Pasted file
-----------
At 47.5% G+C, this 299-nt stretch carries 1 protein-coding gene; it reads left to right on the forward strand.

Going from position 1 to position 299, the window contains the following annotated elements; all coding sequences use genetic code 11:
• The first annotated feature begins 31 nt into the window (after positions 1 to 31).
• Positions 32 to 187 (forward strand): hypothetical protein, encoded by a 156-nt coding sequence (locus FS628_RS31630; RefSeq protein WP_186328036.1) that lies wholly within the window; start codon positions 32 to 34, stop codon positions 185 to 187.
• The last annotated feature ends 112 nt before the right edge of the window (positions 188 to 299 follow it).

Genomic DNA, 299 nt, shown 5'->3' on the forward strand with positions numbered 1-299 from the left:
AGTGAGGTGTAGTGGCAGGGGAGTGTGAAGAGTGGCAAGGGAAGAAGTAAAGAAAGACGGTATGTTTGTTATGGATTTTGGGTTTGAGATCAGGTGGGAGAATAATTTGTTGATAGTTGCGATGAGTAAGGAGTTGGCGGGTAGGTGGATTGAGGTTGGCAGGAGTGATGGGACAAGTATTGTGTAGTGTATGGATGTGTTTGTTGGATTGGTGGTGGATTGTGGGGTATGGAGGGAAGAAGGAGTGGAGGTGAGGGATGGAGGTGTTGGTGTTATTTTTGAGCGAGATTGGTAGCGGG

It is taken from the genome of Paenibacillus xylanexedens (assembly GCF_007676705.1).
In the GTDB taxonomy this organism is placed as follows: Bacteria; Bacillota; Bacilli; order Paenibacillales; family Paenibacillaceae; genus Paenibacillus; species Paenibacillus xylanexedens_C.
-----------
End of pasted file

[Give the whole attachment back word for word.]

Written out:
At 47.5% G+C, this 299-nt stretch carries 1 protein-coding gene; it reads left to right on the forward strand.

Going from position 1 to position 299, the window contains the following annotated elements; all coding sequences use genetic code 11:
• The first annotated feature begins 31 nt into the window (after positions 1 to 31).
• Positions 32 to 187 (forward strand): hypothetical protein, encoded by a 156-nt coding sequence (locus FS628_RS31630; RefSeq protein WP_186328036.1) that lies wholly within the window; start codon positions 32 to 34, stop codon positions 185 to 187.
• The last annotated feature ends 112 nt before the right edge of the window (positions 188 to 299 follow it).

Genomic DNA, 299 nt, shown 5'->3' on the forward strand with positions numbered 1-299 from the left:
AGTGAGGTGTAGTGGCAGGGGAGTGTGAAGAGTGGCAAGGGAAGAAGTAAAGAAAGACGGTATGTTTGTTATGGATTTTGGGTTTGAGATCAGGTGGGAGAATAATTTGTTGATAGTTGCGATGAGTAAGGAGTTGGCGGGTAGGTGGATTGAGGTTGGCAGGAGTGATGGGACAAGTATTGTGTAGTGTATGGATGTGTTTGTTGGATTGGTGGTGGATTGTGGGGTATGGAGGGAAGAAGGAGTGGAGGTGAGGGATGGAGGTGTTGGTGTTATTTTTGAGCGAGATTGGTAGCGGG

It is taken from the genome of Paenibacillus xylanexedens (assembly GCF_007676705.1).
In the GTDB taxonomy this organism is placed as follows: Bacteria; Bacillota; Bacilli; order Paenibacillales; family Paenibacillaceae; genus Paenibacillus; species Paenibacillus xylanexedens_C.